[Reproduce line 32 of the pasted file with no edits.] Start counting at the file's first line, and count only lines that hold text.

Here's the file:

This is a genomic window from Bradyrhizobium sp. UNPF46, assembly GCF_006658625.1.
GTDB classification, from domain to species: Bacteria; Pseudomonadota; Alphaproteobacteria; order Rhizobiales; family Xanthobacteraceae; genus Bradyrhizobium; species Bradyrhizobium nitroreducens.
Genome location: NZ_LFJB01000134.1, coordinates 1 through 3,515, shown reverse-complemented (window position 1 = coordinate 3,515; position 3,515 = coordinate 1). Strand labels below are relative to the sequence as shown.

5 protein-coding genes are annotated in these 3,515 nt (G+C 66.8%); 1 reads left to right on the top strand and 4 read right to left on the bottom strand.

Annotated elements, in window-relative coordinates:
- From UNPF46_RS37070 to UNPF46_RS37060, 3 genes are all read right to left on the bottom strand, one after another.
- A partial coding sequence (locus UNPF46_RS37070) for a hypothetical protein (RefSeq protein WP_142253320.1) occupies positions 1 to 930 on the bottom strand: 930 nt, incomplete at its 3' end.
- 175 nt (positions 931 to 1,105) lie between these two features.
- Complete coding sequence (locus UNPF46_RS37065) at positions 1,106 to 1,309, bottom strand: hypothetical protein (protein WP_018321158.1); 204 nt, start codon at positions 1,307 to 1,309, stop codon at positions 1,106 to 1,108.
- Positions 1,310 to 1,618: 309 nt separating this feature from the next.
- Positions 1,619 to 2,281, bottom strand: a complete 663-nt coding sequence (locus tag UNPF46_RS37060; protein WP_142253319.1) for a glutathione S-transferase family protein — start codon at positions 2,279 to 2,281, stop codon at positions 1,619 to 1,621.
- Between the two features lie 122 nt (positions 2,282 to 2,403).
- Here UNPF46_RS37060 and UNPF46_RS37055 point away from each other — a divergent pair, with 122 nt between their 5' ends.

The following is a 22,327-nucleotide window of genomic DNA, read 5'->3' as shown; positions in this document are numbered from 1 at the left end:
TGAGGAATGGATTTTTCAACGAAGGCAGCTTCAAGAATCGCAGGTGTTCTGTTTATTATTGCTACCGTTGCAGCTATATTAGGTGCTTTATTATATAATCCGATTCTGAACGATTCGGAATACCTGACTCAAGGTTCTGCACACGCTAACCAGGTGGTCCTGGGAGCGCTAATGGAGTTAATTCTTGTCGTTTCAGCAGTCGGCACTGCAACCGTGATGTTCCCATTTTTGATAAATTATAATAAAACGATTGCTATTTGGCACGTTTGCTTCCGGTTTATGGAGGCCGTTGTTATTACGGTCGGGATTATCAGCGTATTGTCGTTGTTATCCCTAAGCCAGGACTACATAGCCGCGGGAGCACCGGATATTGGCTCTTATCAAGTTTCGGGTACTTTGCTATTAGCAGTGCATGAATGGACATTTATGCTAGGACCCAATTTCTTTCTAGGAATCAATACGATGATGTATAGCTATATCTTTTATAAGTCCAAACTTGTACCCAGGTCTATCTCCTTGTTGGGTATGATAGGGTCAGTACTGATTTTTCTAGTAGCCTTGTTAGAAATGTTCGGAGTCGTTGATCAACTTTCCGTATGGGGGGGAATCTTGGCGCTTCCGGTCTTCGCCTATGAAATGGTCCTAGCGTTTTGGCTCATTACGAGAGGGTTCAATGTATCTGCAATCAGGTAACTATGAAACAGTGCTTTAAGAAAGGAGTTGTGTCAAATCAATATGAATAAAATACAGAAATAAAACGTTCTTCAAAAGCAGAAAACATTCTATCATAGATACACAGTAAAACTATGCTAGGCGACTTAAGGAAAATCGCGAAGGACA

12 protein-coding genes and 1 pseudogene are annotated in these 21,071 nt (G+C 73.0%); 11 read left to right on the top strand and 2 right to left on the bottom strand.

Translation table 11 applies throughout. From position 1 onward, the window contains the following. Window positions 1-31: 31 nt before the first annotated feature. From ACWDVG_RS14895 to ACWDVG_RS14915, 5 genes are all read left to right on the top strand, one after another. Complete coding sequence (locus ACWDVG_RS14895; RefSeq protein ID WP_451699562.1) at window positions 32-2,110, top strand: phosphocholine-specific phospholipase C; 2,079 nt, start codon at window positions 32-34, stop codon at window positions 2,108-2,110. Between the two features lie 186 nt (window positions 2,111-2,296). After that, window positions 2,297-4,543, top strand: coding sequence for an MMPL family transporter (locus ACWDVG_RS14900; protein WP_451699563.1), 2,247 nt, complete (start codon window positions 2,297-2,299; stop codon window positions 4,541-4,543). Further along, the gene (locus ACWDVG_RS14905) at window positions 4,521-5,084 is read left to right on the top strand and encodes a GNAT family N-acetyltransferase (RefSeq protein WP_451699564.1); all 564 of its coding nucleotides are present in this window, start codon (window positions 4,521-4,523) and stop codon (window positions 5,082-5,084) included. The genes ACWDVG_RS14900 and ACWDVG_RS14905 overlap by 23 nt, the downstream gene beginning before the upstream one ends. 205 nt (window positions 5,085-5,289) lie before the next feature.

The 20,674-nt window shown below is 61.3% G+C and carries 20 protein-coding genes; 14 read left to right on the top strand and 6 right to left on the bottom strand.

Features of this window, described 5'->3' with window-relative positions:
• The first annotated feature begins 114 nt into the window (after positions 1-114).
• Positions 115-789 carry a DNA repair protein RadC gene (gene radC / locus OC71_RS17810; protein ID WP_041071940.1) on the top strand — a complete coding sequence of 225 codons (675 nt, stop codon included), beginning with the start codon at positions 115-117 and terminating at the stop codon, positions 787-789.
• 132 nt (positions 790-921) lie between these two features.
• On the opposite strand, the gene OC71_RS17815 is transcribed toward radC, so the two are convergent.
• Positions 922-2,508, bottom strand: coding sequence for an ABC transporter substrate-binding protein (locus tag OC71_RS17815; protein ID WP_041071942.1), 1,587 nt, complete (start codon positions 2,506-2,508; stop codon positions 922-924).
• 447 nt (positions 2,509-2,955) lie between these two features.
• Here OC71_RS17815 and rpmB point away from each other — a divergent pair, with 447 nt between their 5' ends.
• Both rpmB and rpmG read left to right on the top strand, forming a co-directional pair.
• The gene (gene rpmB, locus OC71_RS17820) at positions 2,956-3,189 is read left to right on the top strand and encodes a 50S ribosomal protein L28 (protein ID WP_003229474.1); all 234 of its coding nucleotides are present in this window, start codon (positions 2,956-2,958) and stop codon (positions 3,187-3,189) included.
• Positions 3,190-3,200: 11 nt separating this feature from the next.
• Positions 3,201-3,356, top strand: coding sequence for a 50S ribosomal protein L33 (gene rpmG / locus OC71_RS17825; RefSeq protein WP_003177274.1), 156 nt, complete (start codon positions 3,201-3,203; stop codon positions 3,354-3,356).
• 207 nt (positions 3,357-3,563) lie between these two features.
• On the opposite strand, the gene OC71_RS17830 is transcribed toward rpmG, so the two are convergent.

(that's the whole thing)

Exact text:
• On the opposite strand, the gene OC71_RS17830 is transcribed toward rpmG, so the two are convergent.